And, not only did we get blues.  We also landed half a dozen stripers from 22 inches to small keeper size. There were no small schoolies in this melee. I'm sure they would have been eaten by the ravenous blues.
All of our fish today were caught on plugs.  Interestingly, many fishermen were running all over the Bay today trying to snag or fish with pogies.  We found a ton of pogies miles from where we hit the blues.  But, there was not a single big fish under them and we saw no one land a fish on a menhaden.

This big blue has just clobbered a white popper. Topwater plugs such as poppers,
Spooks and Jumpin Minnows caught all the blues and stripers today.

Sunday, June 4, 2017

Another Big Bluefish Year on the Way?

Big blues have been around from shore. I landed
this one a couple of nights ago.
We've also found big numbers of
them from the boat this week. There's
plenty of food to keep them around.
One of the highlights of last year was the resurgence of big bluefish along the south shore oceanfront as well as in the Bay. It was the best year for big blues in at least a decade. This year has all the makings of a repeat if you look at what is going on right now.
My brother and I fished in the boat one day this week.  While we found no big stripers we found plenty of big bluefish.  In fact, this was our best day ever for big bluefish in early June as we boated well over 30 of them while fishing topwater plugs.  They ranged from 8-15 lbs. The next night I fished from shore.  I thought I had a big striper on but when I got it to shore it turned out to be another big blue.  I also know of another guy who reported blues up to 15 lbs. from a shore spot in the Bay.  These are all examples of a growing big bluefish population that should swell to big numbers by late summer.
Add to all this a huge population of menhaden in the Bay. I believe this is drawing in numbers of big bluefish, although my brother thinks the blues could be feasting on the massive number of small schoolies that are in the Bay right now.  Either way, there's plenty of food to keep them coming.

Thursday, June 1, 2017

A Very Hot Plug

I landed this monster blue on the Jumpin
Minnow along with another 15 big blues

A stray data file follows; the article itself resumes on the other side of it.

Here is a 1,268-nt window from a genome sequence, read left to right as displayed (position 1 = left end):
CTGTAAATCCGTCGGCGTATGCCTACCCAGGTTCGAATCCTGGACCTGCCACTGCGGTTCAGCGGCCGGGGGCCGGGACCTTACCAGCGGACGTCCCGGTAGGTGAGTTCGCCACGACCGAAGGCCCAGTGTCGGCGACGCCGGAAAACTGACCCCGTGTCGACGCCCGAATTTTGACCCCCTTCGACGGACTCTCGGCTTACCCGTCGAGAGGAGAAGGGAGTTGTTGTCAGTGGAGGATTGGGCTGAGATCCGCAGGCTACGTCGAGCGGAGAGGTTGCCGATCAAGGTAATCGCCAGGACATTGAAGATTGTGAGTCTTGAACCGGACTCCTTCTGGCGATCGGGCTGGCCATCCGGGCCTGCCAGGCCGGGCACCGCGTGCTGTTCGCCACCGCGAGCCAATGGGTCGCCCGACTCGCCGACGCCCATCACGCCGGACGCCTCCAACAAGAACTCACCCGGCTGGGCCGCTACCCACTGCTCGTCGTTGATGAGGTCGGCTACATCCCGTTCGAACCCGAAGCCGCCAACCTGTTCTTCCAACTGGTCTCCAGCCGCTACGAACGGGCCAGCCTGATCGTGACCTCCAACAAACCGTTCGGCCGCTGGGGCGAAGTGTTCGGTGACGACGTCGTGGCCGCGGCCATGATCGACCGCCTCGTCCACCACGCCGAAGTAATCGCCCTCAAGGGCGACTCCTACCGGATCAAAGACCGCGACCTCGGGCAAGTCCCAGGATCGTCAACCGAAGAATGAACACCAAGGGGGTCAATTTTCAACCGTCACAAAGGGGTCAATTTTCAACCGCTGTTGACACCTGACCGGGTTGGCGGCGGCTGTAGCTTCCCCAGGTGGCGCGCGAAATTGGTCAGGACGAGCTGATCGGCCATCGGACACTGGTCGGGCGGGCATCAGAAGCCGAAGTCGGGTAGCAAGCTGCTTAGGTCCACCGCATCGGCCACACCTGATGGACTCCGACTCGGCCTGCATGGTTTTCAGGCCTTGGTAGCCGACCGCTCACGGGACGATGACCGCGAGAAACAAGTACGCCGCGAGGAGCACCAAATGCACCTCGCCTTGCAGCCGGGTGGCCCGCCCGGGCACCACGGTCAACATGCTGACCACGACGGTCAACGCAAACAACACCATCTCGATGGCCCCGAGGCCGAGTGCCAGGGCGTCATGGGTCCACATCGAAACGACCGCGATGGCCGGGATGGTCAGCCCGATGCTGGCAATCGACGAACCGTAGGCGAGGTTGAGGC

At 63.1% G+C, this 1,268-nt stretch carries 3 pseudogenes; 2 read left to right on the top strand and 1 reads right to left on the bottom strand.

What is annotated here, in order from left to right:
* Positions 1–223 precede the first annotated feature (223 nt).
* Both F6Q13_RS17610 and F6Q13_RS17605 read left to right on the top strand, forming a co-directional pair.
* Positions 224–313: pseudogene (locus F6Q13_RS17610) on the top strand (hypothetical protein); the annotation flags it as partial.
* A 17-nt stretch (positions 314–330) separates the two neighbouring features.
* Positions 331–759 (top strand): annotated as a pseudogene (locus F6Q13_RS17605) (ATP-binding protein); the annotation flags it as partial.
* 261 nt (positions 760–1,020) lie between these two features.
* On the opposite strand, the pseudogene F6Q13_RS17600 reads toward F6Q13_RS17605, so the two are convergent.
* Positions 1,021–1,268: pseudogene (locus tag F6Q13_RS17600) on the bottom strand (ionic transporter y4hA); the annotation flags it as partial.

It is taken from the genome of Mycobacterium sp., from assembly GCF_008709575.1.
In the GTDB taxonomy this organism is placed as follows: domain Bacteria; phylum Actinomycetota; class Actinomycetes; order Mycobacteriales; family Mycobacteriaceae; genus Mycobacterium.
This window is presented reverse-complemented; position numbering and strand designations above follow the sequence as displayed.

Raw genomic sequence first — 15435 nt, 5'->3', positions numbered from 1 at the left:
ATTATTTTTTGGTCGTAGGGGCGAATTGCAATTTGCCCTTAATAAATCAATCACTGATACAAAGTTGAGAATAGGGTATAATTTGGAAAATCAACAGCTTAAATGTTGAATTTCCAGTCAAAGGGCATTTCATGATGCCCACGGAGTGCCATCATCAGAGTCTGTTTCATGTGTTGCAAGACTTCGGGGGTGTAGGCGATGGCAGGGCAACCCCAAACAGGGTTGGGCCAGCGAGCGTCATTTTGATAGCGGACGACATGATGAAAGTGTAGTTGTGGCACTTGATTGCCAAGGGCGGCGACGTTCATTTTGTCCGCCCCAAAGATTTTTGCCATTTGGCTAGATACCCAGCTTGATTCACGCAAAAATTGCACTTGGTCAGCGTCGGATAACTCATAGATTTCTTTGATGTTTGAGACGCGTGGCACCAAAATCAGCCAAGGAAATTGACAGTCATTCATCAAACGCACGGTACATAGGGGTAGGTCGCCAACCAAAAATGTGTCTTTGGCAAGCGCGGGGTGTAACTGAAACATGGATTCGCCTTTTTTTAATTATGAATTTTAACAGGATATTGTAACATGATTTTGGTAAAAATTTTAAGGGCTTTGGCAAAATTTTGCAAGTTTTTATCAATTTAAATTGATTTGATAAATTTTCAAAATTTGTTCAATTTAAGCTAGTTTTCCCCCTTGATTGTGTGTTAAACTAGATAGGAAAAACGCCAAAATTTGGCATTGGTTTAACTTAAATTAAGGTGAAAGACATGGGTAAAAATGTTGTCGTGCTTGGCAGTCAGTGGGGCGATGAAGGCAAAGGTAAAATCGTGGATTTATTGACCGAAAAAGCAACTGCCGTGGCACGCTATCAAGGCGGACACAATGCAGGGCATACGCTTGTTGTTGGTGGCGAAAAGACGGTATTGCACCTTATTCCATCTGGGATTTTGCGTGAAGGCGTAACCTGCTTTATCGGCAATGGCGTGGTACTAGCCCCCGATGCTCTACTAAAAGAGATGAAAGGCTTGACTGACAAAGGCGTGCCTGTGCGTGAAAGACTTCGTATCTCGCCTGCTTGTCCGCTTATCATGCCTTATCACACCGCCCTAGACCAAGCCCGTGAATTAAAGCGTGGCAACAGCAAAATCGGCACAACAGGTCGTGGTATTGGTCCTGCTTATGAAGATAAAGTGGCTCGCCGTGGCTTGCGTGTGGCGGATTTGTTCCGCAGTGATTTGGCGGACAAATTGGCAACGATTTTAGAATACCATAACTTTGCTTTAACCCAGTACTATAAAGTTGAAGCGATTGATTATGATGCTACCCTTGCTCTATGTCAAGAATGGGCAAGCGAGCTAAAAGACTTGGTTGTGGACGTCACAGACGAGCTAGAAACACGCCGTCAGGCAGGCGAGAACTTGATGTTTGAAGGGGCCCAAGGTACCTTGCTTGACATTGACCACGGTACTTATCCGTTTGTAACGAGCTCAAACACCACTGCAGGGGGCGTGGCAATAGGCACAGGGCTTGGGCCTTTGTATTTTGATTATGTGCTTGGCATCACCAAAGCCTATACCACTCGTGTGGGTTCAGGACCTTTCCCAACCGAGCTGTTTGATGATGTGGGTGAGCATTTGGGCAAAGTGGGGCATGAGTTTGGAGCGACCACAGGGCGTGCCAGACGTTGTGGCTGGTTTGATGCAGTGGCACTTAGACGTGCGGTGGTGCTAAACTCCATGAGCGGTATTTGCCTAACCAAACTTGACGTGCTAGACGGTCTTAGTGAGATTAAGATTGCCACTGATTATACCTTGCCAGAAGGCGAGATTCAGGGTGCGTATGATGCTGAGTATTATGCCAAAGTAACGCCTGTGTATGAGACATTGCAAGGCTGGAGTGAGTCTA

this week in the Bay from the boat.
This small keeper was landed
from shore this week on a
Jumpin Minnow.
The hottest plug in my bag right now is actually the most inexpensive.  How's that for a bargain? I've written many times about the Rebel Jumpin' Minnow, and I have to highlight it again.  I've landed a number of hefty schoolies and small keepers as well as some monster bluefish in the last week and just about everything has come on the minnow. It's far outfished most other plugs in my bag and is the hottest thing going right now.
This is a plug that works well on light tackle and in "small" spots like bays, harbors and backwaters.  It's not a plug that would make it in big, long cast spots.  But, in those calm spots where fussy fish are feeding on small bait, it is terrific.
I especially like the bone, or off white colored model.  As I have said in the past I change the hooks on the plug out of the box and put on VMC 4X, size #1 hooks.
To work the plug, reel in with a slow retrieve while moving the rod tip with short jerks.  This should cause the plug to wiggle back and forth on the surface on the retrieve.  If a fish is whirling in back of it, slow it down or even stop it.

The Jumpin Minnow is best fished with light tackle.  This bone color is
my favorite color.

Monday, May 29, 2017

Photo of the Day....Keeper at Dark

First Blue

Yes, they are around, but no big numbers.
It was late incoming, but I got my first bluefish last evening in Narragansett Bay from shore.  I know that they have been around for the last ten days or so along the oceanfront, but this is the first one that I have caught and even heard of in the Bay. Note that it was one lone fish that hit a Rebel Jumpin Minnow, so I don't think there are any big numbers around.  Until we see some warmer weather and more bait, I don't think you are going to see big numbers of bluefish.
In recent years, the trend for blues has been more of a late summer and fall thing.  They usually arrive when schools of peanut bunker come around and that happens in mid to late summer.
The fishing in general has become an up and down thing in recent days.  The unusual cool weather, lots of rain, and really big tides has had a negative effect on the shore fishing for stripers.   I also notice the water quality in the Bay is poor.  There is also a lot of weed and grass in the water due to this week's higher than normal tides, and the water has had a greenish/brown tint to it.